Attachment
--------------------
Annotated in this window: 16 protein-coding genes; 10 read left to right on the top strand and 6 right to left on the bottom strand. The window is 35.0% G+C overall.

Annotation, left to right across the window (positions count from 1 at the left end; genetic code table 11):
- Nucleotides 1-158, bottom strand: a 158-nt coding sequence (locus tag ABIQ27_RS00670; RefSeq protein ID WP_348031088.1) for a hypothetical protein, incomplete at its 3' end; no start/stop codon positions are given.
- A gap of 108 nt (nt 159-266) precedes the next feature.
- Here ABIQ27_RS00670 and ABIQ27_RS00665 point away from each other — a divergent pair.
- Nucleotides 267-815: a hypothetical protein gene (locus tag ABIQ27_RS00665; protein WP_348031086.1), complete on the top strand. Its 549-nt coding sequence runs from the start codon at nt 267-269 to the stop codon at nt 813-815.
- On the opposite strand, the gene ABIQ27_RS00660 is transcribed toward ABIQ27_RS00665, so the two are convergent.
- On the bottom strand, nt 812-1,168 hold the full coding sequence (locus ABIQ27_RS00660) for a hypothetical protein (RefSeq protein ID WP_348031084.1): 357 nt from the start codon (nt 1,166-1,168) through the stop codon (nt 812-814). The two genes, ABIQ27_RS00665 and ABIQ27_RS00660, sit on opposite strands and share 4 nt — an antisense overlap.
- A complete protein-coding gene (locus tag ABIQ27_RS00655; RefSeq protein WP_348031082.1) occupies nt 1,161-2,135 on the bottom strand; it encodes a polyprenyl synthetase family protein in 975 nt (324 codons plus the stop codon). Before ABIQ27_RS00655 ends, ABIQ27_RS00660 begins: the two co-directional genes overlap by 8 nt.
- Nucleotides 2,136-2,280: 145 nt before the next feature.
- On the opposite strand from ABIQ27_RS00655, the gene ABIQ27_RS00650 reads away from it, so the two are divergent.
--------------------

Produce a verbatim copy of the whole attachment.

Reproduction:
Annotated in this window: 16 protein-coding genes; 10 read left to right on the top strand and 6 right to left on the bottom strand. The window is 35.0% G+C overall.

Annotation, left to right across the window (positions count from 1 at the left end; genetic code table 11):
- Nucleotides 1-158, bottom strand: a 158-nt coding sequence (locus tag ABIQ27_RS00670; RefSeq protein ID WP_348031088.1) for a hypothetical protein, incomplete at its 3' end; no start/stop codon positions are given.
- A gap of 108 nt (nt 159-266) precedes the next feature.
- Here ABIQ27_RS00670 and ABIQ27_RS00665 point away from each other — a divergent pair.
- Nucleotides 267-815: a hypothetical protein gene (locus tag ABIQ27_RS00665; protein WP_348031086.1), complete on the top strand. Its 549-nt coding sequence runs from the start codon at nt 267-269 to the stop codon at nt 813-815.
- On the opposite strand, the gene ABIQ27_RS00660 is transcribed toward ABIQ27_RS00665, so the two are convergent.
- On the bottom strand, nt 812-1,168 hold the full coding sequence (locus ABIQ27_RS00660) for a hypothetical protein (RefSeq protein ID WP_348031084.1): 357 nt from the start codon (nt 1,166-1,168) through the stop codon (nt 812-814). The two genes, ABIQ27_RS00665 and ABIQ27_RS00660, sit on opposite strands and share 4 nt — an antisense overlap.
- A complete protein-coding gene (locus tag ABIQ27_RS00655; RefSeq protein WP_348031082.1) occupies nt 1,161-2,135 on the bottom strand; it encodes a polyprenyl synthetase family protein in 975 nt (324 codons plus the stop codon). Before ABIQ27_RS00655 ends, ABIQ27_RS00660 begins: the two co-directional genes overlap by 8 nt.
- Nucleotides 2,136-2,280: 145 nt before the next feature.
- On the opposite strand from ABIQ27_RS00655, the gene ABIQ27_RS00650 reads away from it, so the two are divergent.